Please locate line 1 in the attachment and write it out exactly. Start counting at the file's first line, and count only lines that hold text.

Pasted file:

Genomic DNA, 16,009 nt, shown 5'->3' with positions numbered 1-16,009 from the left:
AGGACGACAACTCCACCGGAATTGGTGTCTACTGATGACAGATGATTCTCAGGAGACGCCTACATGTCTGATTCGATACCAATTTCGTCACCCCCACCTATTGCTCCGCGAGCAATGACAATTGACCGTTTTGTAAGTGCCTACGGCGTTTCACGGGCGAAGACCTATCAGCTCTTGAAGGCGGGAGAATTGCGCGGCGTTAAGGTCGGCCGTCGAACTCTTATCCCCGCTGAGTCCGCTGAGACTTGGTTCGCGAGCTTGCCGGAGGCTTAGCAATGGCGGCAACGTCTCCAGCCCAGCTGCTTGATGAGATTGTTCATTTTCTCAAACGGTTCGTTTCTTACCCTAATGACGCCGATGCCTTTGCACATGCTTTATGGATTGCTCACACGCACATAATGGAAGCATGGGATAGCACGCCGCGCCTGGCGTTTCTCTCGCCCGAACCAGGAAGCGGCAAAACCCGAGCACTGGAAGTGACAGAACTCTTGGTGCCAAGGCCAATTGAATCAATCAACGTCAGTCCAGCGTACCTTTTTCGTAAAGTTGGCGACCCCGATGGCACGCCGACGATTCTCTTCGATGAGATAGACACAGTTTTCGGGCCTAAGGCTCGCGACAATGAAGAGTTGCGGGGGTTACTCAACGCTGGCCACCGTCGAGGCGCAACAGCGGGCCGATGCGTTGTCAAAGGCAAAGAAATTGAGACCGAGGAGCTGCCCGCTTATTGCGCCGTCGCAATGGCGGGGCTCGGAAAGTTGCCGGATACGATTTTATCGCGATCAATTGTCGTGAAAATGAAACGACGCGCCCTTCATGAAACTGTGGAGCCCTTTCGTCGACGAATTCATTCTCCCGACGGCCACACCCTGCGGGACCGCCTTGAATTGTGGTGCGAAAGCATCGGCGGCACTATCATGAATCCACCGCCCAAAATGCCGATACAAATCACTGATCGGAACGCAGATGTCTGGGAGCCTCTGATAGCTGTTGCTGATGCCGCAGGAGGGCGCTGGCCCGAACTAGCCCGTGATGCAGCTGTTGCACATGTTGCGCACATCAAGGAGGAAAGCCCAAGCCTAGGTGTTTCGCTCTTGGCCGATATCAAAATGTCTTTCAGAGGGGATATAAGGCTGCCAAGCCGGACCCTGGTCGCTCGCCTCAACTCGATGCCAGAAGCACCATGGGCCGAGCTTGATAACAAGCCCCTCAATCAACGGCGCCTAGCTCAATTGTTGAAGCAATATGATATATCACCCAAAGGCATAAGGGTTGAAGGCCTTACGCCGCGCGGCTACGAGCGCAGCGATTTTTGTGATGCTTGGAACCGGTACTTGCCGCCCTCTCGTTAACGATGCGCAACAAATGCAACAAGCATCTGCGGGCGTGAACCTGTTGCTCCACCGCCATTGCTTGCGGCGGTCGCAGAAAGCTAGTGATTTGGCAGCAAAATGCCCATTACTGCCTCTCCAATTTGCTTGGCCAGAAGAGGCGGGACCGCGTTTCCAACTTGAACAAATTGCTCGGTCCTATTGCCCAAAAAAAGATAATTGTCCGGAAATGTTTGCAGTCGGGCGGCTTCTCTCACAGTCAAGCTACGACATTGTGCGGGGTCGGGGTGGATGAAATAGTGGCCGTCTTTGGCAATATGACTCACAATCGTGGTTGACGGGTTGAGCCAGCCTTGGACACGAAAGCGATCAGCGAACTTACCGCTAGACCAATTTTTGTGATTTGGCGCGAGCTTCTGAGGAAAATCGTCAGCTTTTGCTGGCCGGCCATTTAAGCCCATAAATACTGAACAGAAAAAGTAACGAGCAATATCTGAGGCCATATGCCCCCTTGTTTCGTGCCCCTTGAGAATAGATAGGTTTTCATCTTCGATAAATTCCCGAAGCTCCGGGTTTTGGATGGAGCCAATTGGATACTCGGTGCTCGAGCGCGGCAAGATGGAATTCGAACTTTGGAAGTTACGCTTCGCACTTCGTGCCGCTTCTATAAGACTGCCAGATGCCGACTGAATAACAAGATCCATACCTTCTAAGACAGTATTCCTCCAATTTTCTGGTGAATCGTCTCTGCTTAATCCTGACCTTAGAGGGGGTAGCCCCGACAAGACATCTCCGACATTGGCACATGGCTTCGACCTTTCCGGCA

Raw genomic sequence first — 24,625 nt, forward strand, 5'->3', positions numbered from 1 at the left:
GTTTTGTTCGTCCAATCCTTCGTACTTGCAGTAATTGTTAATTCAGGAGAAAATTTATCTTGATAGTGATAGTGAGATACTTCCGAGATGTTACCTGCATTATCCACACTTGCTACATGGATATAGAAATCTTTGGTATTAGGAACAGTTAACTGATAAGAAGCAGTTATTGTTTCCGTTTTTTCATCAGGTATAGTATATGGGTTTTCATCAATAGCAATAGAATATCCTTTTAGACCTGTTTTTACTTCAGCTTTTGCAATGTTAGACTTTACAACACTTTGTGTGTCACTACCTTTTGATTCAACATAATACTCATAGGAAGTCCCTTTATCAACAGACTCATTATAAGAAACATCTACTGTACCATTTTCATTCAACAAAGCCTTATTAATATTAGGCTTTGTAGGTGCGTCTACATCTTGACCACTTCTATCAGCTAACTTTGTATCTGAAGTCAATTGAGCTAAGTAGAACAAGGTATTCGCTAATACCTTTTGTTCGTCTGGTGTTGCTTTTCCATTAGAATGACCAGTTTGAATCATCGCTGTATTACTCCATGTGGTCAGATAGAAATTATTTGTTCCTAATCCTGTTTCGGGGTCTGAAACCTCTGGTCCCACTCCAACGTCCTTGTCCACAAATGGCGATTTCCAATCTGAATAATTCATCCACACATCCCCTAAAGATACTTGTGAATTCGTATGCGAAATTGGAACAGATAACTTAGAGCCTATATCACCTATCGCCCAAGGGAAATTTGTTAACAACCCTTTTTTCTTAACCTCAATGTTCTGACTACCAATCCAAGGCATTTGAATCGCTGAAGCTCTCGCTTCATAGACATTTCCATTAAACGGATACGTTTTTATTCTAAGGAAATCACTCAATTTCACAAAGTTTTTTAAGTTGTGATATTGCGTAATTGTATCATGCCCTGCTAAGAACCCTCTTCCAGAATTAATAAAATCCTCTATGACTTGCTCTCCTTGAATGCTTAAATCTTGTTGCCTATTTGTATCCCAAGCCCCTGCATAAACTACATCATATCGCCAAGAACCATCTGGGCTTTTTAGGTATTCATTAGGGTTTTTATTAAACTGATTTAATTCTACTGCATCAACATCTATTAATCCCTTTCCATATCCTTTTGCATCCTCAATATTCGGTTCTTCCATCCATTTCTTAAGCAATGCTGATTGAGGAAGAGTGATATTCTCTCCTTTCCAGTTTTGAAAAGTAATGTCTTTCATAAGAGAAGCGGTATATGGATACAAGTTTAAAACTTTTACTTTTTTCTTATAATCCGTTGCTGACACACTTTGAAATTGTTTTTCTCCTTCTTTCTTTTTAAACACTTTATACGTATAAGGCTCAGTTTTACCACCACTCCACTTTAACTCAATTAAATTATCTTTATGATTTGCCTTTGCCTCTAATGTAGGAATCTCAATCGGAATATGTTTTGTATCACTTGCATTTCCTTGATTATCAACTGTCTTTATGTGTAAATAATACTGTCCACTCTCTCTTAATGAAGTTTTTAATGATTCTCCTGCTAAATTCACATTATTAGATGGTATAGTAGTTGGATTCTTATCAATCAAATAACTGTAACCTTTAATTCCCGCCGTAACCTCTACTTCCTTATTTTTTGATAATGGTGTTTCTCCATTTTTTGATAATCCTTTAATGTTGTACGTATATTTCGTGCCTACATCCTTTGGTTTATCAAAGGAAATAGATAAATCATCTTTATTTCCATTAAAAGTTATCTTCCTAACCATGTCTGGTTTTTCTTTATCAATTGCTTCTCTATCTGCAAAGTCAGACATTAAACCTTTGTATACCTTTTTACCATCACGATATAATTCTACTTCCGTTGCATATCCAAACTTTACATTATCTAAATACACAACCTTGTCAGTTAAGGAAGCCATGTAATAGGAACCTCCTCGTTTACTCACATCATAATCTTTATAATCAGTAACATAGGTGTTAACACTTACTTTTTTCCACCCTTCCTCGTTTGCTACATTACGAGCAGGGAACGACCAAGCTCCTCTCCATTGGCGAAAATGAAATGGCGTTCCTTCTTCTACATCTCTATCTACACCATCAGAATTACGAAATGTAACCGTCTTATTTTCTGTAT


Genomic DNA, 16,009 nt, shown 5'->3' with positions numbered 1-16,009 from the left: